Washington — Faced with intense opposition from environmentalists, the director of the US Interior Department's Bureau of Ocean Energy Management defended the administration's conditional approval of Shell's plans to drill in the Arctic this summer, a decision she indicated was based on both federal statute and, partly, national security.
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"There are certain regulatory requirements and [Shell] had met all of those requirements," BOEM Director Abigail Ross Hopper said in an interview with Platts on Wednesday. "We don't have the ability to push things back, we can either approve or deny or approve with conditions. [Shell] met all the regulatory requirements ... there's not a basis upon which to reject it."
The majority of environmental groups are pushing for an effective ban on US Arctic drilling, a path some felt President Barack Obama may have been moving toward when in late January he designated 9.8 million acres in the Beaufort and Chukchi seas offshore Alaska as off-limits to future oil and gas leasing.
But Hopper, who was named BOEM's director in December, said the administration is committed to oil and gas development in the Arctic as part of both diversifying the nation's energy supply and growing US oil and gas resources for national security reasons.
"I think we are willing to facilitate development in the Arctic," Hopper said. "I think that as an administration we believe that it can happen safely if you meet these stringent requirements, which we think are appropriately balanced to allow industry to move forward while also being protective of the environment."
The administration's stance on Arctic drilling has confounded groups on both sides of the debate. It has spent the year blocking certain future development along Alaska's coast, unveiling Arctic drilling standards criticized by environmentalists as overly lax and industry as unduly burdensome, and paving the way for Shell to return to the Chukchi this summer and, possibly, other oil majors to drill in coming years.
But Hopper stressed that Chukchi drilling was by no means a certainty because Shell still needed a host of additional permits and approvals before the drilling season begins in July.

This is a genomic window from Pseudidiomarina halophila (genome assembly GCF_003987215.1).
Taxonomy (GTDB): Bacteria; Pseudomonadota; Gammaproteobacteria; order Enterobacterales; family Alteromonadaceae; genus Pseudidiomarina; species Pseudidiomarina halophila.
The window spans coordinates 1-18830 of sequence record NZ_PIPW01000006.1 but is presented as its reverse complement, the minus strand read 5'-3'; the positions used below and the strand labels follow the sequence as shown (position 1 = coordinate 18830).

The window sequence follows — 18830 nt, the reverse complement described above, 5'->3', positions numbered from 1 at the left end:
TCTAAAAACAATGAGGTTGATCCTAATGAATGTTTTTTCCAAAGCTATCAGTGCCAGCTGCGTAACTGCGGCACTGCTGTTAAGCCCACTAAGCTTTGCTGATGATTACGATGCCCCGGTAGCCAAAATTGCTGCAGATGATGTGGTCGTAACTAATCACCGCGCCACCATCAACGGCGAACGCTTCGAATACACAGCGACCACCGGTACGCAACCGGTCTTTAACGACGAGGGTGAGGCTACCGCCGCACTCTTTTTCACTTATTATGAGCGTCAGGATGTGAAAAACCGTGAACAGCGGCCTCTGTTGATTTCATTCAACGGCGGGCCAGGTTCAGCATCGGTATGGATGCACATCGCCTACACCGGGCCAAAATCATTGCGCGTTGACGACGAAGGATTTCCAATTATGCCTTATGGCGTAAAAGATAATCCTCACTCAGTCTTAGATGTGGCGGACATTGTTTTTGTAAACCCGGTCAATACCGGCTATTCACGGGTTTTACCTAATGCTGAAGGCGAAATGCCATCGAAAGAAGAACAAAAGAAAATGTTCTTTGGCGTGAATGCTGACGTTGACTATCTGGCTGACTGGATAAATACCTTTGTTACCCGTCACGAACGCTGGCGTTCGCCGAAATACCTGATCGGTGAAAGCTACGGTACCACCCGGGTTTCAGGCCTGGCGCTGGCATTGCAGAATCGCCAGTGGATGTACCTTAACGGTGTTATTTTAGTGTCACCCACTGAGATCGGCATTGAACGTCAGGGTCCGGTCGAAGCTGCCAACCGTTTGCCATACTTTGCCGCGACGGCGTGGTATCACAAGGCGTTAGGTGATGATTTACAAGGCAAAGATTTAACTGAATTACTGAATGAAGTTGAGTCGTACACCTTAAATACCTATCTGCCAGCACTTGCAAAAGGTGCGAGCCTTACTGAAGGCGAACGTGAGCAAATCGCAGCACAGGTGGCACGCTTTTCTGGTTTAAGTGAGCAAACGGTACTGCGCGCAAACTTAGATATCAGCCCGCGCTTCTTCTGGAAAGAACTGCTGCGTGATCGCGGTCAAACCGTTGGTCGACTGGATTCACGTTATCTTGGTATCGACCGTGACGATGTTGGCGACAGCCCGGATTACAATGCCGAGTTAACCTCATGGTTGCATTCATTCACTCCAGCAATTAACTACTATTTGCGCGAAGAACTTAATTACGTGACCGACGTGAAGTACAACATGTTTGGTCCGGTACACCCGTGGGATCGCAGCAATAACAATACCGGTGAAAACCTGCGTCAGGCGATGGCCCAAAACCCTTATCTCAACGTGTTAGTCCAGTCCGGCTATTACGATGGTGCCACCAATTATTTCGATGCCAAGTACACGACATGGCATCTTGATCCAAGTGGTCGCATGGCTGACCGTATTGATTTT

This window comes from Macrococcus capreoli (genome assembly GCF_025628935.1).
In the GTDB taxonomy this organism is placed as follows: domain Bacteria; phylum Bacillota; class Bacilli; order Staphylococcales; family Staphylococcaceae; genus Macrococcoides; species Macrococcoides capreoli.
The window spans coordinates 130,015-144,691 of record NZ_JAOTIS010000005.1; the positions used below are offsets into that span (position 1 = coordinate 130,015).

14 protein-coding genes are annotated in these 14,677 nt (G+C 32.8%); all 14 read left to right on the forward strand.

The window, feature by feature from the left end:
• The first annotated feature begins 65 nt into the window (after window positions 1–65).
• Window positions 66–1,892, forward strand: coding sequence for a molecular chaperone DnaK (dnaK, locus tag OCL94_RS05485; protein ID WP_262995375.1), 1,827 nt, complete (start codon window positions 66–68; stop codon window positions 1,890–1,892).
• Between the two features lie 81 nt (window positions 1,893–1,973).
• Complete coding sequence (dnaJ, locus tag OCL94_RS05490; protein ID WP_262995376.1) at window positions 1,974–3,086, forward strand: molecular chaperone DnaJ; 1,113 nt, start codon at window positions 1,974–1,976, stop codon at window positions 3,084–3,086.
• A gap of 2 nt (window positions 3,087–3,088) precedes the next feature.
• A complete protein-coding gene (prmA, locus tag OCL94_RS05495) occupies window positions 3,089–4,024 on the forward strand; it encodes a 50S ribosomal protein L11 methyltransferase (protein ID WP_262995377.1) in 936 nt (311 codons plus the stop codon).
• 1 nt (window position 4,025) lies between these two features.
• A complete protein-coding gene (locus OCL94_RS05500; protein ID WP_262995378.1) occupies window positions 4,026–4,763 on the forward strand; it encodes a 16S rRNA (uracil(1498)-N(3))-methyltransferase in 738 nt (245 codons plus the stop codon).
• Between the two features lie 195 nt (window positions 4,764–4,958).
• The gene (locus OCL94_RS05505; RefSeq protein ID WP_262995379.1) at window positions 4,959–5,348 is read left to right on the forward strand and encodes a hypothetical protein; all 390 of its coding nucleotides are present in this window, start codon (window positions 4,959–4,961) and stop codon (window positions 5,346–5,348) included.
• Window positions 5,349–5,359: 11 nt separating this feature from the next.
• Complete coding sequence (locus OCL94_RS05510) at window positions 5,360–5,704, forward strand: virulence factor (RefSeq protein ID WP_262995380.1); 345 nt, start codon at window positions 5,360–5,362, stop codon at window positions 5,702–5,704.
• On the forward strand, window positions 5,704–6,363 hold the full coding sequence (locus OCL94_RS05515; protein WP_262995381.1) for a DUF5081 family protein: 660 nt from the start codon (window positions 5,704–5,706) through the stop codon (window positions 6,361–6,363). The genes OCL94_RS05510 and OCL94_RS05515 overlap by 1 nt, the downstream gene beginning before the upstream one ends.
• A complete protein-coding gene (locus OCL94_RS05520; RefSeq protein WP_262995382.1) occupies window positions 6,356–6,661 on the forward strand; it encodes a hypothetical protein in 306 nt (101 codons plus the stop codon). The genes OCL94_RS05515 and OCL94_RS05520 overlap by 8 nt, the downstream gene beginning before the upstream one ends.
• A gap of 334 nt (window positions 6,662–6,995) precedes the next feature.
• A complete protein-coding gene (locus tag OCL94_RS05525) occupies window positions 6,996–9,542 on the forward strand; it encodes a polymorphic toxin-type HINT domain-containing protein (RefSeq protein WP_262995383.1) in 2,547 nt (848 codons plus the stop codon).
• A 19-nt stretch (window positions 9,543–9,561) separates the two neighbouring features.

"It's far from a foregone conclusion that there will a 2015 drilling season," Hopper said.
In addition, the administration has crafted Arctic drilling rules aimed at preventing the likelihood of a drilling disaster, such as a requirement for inspectors with Interior's Bureau of Safety and Environmental Enforcement to be on Arctic rigs at all times they are drilling.
"Those inspectors have the right to stop operations if they see anything that is not compliant with what the permit conditions are," Hopper said.
If problems arise with Shell's operations, the administration has carved out ways to shut down drilling almost immediately, she said.
"I do think that we have laid out and BSEE has laid out and the other agencies have laid out very clear guidelines that Shell has to abide by and operate under, and if at any point we feel that that's not happening then we have the ability to call a halt," she said.
Shell will be required this summer to have a secondary rig nearby to drill a relief well in the event of a blowout, an element of Interior's Arctic rules, which have drawn criticism from industry for being prohibitively expensive.
"Obviously we have heard that criticism and we thought obviously for this season that's the appropriate requirement," she said.
Still, she indicated that this requirement was ripe for change.
"The rule has an overlay of flexibility and if there can be proven technologies that would be as effective in killing a well as a second rig to drill a relief well, then we're open to that," Hopper said.
This would likely require collaboration with BSEE and, potentially, the Center for Offshore Safety, an industry group, before a technology can be verified by regulators as meeting these requirements, she said.
"A company coming in and saying 'We have this technology ... trust us," ... it's not going to cut it," she said.